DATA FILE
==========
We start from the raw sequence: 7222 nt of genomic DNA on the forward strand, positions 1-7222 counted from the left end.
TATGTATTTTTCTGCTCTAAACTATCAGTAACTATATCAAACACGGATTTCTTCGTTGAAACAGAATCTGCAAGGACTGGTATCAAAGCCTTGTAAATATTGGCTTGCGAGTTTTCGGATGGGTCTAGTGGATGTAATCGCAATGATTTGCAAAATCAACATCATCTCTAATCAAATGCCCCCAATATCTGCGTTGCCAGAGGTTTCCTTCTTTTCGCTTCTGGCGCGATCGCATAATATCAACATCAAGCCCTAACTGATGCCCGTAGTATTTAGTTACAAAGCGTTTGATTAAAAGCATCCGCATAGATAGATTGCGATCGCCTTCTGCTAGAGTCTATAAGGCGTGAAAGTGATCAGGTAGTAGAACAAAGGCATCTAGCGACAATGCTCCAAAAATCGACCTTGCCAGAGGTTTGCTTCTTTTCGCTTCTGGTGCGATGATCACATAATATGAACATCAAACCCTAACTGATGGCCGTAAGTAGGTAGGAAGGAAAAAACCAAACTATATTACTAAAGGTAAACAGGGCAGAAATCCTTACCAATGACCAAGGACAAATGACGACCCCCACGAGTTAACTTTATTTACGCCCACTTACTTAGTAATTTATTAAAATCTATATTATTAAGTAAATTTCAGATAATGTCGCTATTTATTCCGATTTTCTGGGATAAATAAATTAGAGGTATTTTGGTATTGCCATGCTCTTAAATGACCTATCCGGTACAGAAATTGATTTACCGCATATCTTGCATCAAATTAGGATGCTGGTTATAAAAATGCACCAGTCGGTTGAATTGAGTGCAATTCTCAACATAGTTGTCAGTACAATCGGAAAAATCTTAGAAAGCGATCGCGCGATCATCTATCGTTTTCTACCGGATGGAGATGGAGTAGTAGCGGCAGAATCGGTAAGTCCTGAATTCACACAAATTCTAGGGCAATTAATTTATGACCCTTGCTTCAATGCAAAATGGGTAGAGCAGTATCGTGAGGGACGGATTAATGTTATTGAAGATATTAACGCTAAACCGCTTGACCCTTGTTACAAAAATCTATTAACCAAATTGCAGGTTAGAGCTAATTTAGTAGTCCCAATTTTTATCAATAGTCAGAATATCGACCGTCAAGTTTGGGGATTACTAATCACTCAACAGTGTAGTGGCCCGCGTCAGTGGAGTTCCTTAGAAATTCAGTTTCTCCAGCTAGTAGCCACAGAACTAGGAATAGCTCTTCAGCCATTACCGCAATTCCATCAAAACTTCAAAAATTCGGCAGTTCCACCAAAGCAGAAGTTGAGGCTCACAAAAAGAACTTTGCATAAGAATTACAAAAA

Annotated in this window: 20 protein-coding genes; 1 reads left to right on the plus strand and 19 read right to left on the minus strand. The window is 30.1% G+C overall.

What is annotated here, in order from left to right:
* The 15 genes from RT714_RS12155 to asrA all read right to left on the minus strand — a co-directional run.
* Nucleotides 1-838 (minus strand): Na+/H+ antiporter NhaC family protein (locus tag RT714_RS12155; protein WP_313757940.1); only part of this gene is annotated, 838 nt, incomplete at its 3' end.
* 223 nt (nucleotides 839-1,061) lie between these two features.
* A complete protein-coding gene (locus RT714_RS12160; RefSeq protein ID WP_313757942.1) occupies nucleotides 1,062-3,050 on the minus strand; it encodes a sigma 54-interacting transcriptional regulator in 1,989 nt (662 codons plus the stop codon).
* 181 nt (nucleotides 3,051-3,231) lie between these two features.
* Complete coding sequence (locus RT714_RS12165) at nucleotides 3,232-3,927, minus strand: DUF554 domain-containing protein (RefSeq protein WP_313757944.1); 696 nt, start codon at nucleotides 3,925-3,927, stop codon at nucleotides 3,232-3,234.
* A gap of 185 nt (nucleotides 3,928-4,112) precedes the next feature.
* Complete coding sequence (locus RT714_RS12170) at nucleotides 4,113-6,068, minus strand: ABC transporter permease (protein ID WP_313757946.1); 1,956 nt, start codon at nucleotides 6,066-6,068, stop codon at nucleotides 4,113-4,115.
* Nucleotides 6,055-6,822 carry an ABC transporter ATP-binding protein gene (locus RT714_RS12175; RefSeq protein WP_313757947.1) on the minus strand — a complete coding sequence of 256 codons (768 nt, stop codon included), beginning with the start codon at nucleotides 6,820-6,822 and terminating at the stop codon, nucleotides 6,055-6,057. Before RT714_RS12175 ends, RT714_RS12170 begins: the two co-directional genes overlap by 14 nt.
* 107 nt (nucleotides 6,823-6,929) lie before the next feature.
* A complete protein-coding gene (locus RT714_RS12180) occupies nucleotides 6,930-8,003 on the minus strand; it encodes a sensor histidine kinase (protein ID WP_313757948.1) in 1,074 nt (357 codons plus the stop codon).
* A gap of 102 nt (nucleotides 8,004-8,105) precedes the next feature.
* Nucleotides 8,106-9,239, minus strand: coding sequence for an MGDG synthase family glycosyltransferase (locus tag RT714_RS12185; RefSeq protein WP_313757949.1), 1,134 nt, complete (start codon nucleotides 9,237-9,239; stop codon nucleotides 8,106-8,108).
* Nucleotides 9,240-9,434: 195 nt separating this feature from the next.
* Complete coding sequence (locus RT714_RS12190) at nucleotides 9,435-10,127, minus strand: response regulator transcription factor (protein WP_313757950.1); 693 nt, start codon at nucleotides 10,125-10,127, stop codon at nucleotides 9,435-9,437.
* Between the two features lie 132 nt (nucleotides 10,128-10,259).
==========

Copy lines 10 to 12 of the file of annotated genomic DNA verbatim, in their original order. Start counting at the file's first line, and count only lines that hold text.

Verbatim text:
* Complete coding sequence (locus RT714_RS12165) at nucleotides 3,232-3,927, minus strand: DUF554 domain-containing protein (RefSeq protein WP_313757944.1); 696 nt, start codon at nucleotides 3,925-3,927, stop codon at nucleotides 3,232-3,234.
* A gap of 185 nt (nucleotides 3,928-4,112) precedes the next feature.
* Complete coding sequence (locus RT714_RS12170) at nucleotides 4,113-6,068, minus strand: ABC transporter permease (protein ID WP_313757946.1); 1,956 nt, start codon at nucleotides 6,066-6,068, stop codon at nucleotides 4,113-4,115.